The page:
Glucose Control Program

Here is an example of how phrases on labels can trick you.






Overall tip: Beware when ingredients are provided in such small print that only Superman could read it. That can mean they are trying to hide something.

Be wary when a product makes claims like "Good-for-You" in its name.
  • Be wary when a product makes claims like "Good-for-You" in its name. This kind of statement is meant to influence your buying decision, not to inform you of its actual quality.
  • Many sly marketers create organizations that sound real, like the MOMS OF THE HEALTHIEST KIDS, when all the organization does (if it exists at all) is endorse whatever the company wants.
  • Low fat (just two grams) is not better than moderate heart-healthy fat-for your arteries or your glucose levels. Related to this: partially hydrogenated fat is a screaming red flag-the type of fat that your body can't process and that will clog your arteries.
  • Look at the total carbohydrates-not only the total sugar.
  • Natural is not the be-all & end-all: Arsenic, after all, is found in nature! Healthful ingredients matter.

Knowing Your Glucose Levels

Knowing Your Glucose Levels

Knowing the effect of your food on your blood glucose levels is very important. To learn this, test your glucose level before and after a meal. That requires a glucometer, also known as a blood glucose meter. Don't hesitate to check your blood glucose whenever you need to. Making sure that the food you eat keeps blood glucose low offers huge rewards. Well controlled glucose may activate your adult stem cells - helping to rejuvenate every organ in your body!7

Aim for fasting glucose levels in the 80s or below and postprandial levels, measured two hours after eating, of not more than 120 mg/dL. If you have type 2 diabetes mellitus, you can aim for a fasting glucose goal of 100 mg/dL or below and a postprandial limit of 130 mg /dL.8

If you are unsure about how a food will affect your blood glucose, use your glucometer to test the glucose-level effect of the food. Make sure to be scientific about it:

  1. Test to determine your glucose level before eating.
  2. Eat your test food.
  3. Test again 30 minutes after you finish eating the food. If your glucose has risen more than 20 mg/dL (40 if you have diabetes), this food will hinder your glucose control efforts.9

Making Glucose Testing Affordable

The most expensive aspect of glucose testing is the cost of test strips - the way glucose-testing-supply companies make money. When you visit your doctor, try to get a prescription for glucose testing. This is likely to reduce the cost of purchase. You can take the prescription to your local pharmacy and in many cases redeem it for a free blood glucose meter so you can get started at no cost. You can also ask if your doctor will give you some of the samples that pharmaceutical reps provide.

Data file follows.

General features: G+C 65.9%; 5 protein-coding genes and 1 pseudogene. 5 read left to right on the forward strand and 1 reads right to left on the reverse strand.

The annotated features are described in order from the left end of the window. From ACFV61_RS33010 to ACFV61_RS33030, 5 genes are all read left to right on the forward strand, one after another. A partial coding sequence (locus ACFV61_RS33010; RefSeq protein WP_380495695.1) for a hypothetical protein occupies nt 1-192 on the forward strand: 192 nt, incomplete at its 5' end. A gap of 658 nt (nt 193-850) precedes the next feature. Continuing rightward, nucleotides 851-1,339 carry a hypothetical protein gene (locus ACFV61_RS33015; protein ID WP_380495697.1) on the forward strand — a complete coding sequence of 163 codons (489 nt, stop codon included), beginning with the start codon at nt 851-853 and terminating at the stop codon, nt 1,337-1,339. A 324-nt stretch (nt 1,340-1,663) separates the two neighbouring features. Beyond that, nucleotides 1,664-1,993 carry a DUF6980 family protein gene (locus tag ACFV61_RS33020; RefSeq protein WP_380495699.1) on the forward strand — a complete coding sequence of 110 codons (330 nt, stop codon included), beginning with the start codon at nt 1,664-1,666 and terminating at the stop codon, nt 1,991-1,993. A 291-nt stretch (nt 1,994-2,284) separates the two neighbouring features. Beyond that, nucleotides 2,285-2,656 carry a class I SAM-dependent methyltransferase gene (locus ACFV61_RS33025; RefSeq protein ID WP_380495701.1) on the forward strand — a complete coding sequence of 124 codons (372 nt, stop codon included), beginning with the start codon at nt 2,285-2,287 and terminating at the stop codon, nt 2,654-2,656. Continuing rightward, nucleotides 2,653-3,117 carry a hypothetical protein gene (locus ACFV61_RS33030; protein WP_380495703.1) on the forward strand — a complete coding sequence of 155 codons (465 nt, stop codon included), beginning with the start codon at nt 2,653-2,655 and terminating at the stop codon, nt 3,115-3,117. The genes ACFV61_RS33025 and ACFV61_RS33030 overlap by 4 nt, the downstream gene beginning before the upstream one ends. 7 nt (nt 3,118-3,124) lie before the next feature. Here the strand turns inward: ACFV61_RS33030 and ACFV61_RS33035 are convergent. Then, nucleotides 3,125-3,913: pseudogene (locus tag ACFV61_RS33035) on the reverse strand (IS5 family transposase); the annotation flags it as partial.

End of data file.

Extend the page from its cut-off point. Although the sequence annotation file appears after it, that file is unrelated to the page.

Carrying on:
Another way to get started for free is to check to see which of the big diabetes companies offer free getting-started kits. They will to give you the glucometer, hoping you will buy their test strips. Keep in mind that the cheapest isn't always best. Ask your doctor for a glucose-testing-system recommendation.

Glucose Control Program

The importance of glucose control drove the development of THE CR WAY TO GREAT GLUCOSE CONTROL Program. It includes a 5-part CD and live teleconferences, where the practical application of glucose control is presented by glucose control experts - Paul McGlothin and Meredith Averill. Plenty of time for your questions to be answered is integrated into each conference.

This hands-on CR Way program provides two sets of glucose control meal plans:

The Optimal Health Plan

For those without diabetes, who want to control glucose for optimal health: Increased cognition, disease prevention, and - ultimately - more energetic, healthier living are emphasized.

The Reversing Type 2 Diabetes Plan

Scientific evidence shows that type 2 diabetes may be both preventable and reversible with a CR Way-based diet.10,11 This plan offers foods and recipes that can help lower blood glucose for those who have special glucose control issues.

Lower Glucose: Better Life